When Angela Saini’s book Inferior: How Science Got Women Wrong came out in 2017, it created a right bit of a stir in all the right circles. It was a well-argued work that successfully decimated the long-standing gender imbalances and stereotypes that science has bestowed upon women down the ages and went on to win the Physics World Book of the Year and the Goodreads Choice Awards. She’d earlier written the book Geek Nation: How Indian Science is Taking Over the World, published in 2011, which went on to become a best seller.
An independent British science journalist and author, Saini presents science programs on BBC radio, writes for publications like The Guardian, The Times, New Scientist, Vogue, Wired and The Economist to name a few. She also has quite a few journalism awards to her credit. Named one of the most respected journalists in the UK in 2018, she’s also won the Association of British Science Writers’ Award for a story she did in The Guardian. In 2009, she was named European Science Journalist of the Year by the Euroscience Foundation.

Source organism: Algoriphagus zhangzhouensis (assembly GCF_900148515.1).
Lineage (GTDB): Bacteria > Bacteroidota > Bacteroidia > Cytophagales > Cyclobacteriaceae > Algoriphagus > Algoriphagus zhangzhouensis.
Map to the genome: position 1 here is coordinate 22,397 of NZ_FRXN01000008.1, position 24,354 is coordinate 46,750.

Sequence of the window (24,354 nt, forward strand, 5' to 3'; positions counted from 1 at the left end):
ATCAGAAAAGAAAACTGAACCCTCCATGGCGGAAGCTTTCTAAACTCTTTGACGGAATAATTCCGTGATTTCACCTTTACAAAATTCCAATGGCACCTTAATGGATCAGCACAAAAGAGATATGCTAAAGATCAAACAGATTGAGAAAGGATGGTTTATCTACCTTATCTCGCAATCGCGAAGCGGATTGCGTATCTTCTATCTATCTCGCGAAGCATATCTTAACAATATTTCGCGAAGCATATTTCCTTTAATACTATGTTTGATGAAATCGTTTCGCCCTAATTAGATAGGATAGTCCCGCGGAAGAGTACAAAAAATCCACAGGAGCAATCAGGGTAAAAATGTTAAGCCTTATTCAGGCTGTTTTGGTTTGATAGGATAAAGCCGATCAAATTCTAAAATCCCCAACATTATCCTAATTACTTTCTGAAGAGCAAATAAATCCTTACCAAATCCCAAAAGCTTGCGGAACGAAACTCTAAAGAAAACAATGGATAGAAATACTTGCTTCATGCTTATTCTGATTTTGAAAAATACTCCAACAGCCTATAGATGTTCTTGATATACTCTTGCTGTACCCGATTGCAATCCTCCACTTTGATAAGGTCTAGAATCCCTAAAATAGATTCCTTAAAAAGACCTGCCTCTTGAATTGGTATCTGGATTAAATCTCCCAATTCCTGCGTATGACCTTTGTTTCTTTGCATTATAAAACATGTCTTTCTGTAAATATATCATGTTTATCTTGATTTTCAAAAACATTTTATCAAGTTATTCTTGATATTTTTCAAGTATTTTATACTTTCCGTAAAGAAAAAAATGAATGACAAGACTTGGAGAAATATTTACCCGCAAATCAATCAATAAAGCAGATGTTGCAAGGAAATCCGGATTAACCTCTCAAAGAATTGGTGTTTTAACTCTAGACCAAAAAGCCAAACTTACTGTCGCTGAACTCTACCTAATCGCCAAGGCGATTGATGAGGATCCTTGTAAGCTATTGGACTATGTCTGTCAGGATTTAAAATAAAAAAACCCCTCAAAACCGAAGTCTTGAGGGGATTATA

Her next book, Superior: The Return of Race Science, out now, deals with a current and prickly topic, that of the perception of race superiority and how science continues to believe in biological racial differences. In this interview, Angela D Saini speaks about gender, race and how her work tries to continually challenge biases.
You grew up in London, from a family that had its roots in South Asia. How was it to grow up as a person of color in the UK, what were the biases you encountered as a young girl and how would you say these shaped the career path you eventually chose?